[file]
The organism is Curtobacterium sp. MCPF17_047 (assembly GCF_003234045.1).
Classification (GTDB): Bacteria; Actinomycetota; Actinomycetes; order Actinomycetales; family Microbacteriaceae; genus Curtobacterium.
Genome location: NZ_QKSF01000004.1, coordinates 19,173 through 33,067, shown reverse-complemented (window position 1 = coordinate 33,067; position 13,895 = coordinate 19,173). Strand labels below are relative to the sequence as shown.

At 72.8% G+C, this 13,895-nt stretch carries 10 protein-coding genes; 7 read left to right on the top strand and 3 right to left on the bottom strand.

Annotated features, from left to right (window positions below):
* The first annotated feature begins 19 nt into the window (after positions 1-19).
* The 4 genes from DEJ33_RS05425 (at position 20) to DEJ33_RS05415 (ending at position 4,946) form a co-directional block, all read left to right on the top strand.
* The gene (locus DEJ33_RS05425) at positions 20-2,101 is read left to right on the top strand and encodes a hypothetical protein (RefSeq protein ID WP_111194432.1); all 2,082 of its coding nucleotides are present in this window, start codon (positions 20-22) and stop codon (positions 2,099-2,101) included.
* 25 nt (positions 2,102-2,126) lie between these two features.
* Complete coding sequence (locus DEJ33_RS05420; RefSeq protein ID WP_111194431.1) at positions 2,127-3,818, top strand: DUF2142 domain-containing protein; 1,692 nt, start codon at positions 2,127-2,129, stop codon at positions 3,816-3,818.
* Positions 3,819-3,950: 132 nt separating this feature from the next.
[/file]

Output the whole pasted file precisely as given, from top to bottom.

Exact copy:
The organism is Curtobacterium sp. MCPF17_047 (assembly GCF_003234045.1).
Classification (GTDB): Bacteria; Actinomycetota; Actinomycetes; order Actinomycetales; family Microbacteriaceae; genus Curtobacterium.
Genome location: NZ_QKSF01000004.1, coordinates 19,173 through 33,067, shown reverse-complemented (window position 1 = coordinate 33,067; position 13,895 = coordinate 19,173). Strand labels below are relative to the sequence as shown.

At 72.8% G+C, this 13,895-nt stretch carries 10 protein-coding genes; 7 read left to right on the top strand and 3 right to left on the bottom strand.

Annotated features, from left to right (window positions below):
* The first annotated feature begins 19 nt into the window (after positions 1-19).
* The 4 genes from DEJ33_RS05425 (at position 20) to DEJ33_RS05415 (ending at position 4,946) form a co-directional block, all read left to right on the top strand.
* The gene (locus DEJ33_RS05425) at positions 20-2,101 is read left to right on the top strand and encodes a hypothetical protein (RefSeq protein ID WP_111194432.1); all 2,082 of its coding nucleotides are present in this window, start codon (positions 20-22) and stop codon (positions 2,099-2,101) included.
* 25 nt (positions 2,102-2,126) lie between these two features.
* Complete coding sequence (locus DEJ33_RS05420; RefSeq protein ID WP_111194431.1) at positions 2,127-3,818, top strand: DUF2142 domain-containing protein; 1,692 nt, start codon at positions 2,127-2,129, stop codon at positions 3,816-3,818.
* Positions 3,819-3,950: 132 nt separating this feature from the next.